There are hundreds of little psychological tricks websites use to capture consumer attention, prime them for purchases, and nudge them toward checkout. But for the most part, companies want you to have a satisfying, valuable shopping experience so 1) you won’t return the purchase at great cost to them; 2) you’ll leave them good reviews, helping to convince other people to buy; and 3) they need your trust to be successful. But what happens when a company’s self-interest doesn’t align with yours? Outright manipulation (or mind control as I call it for maximum emotional effect). 

Shady Ways to Influence Your Online Behavior

Unethical online marketing tactics can cause financial harm, sure, but they also cause psychological harm by undermining your capacity for free choice. Many people shop on the internet because they feel more in control. But dark patterns on the web exploit our tendency to take cognitive shortcuts. For example, an unethical e-commerce store might use confirmshaming to keep you in its clutches. That’s when you want to opt out of a subscription, but the site will word your declination in such a way that you feel in imminent danger of losing something valuable (loss aversion principle). The tiny opt-out button reads something like, “No thanks, I don’t want to live my best life.” 

Another manipulative tactic is price discrimination. Because websites are always collecting your personal information, they know precisely where you live and what the per capita income is in your area. Therefore they may determine that you can afford higher prices and charge you more for an item. They can also exploit the social proof principle with fake reviews, create fake urgency scarcity by saying there’s only ONE raincoat left and you have to act now, and even greenwash their merchandise, saying it’s environmentally friendly when in reality they burned down a rainforest to make it. Or they might make it nearly impossible to unsubscribe from something (roach motel dark pattern).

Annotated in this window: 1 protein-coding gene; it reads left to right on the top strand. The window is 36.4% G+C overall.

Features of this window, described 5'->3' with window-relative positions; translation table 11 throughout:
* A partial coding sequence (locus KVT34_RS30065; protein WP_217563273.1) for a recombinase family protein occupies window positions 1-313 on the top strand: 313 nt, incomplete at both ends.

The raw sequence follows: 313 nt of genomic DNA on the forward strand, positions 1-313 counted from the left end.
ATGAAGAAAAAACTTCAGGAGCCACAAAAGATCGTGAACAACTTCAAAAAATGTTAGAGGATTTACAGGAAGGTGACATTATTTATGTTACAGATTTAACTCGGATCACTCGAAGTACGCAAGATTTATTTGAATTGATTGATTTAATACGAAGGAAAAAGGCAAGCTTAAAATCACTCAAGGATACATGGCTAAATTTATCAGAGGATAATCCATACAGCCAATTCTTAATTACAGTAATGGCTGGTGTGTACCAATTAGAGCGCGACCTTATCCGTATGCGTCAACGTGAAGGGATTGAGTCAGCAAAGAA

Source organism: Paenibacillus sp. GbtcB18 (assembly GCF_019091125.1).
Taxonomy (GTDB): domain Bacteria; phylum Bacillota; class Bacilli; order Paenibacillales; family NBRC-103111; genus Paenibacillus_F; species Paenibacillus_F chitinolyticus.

And then there’s social media, where you might engage with bots thinking that they’re real people, or you might be convinced to buy something because an influencer says it’s awesome, even though their Instagram post was a paid promotion. (And that influencer bought most of her followers.) Unscrupulous marketers take advantage of the social proof principle all the time. You also keep seeing the same product over and over in your social media feeds, making you want to buy it (mere exposure theory). 

The good news is that consumers usually uncover this sketchy behavior eventually and initiate a public backlash. When Facebook tinkered with their algorithm to make people see only negative or positive posts in their newsfeeds (subliminal messaging), people were outraged. When Volkswagen boasted about eco-friendly features they didn’t actually have, the company was temporarily canceled. And no one likes clickbait because the repeated lack of payoff breeds suspicion and distrust—the last things companies want associated with their brands. 

Critical Consumers and the Future of Neuromarketing 

Ethical marketing departments can convince you to buy their products by making informative and persuasive arguments. They can use emotion to get the sale while still being customer-centric. Surveys suggest that today’s customers want to feel “heard, known, and empowered.” A brand that’s not accountable, transparent, and authentic isn’t going to survive long in this climate. 

But consumers have a responsibility to keep reining in corporations as they try out more and more psychology-based retail strategies. Ethical questions will continue to arise as our personal data accumulates. For instance, maybe we’re okay with companies tailoring digital ads to our needs and desires, but would we be okay with neuromarketing experts taking EEG readings from our smartphones to forecast which future products will get the largest market share? That’s where it gets a little murky. Clearly we’ve come a long way from Toucan Sam selling Fruit Loops on Saturday morning.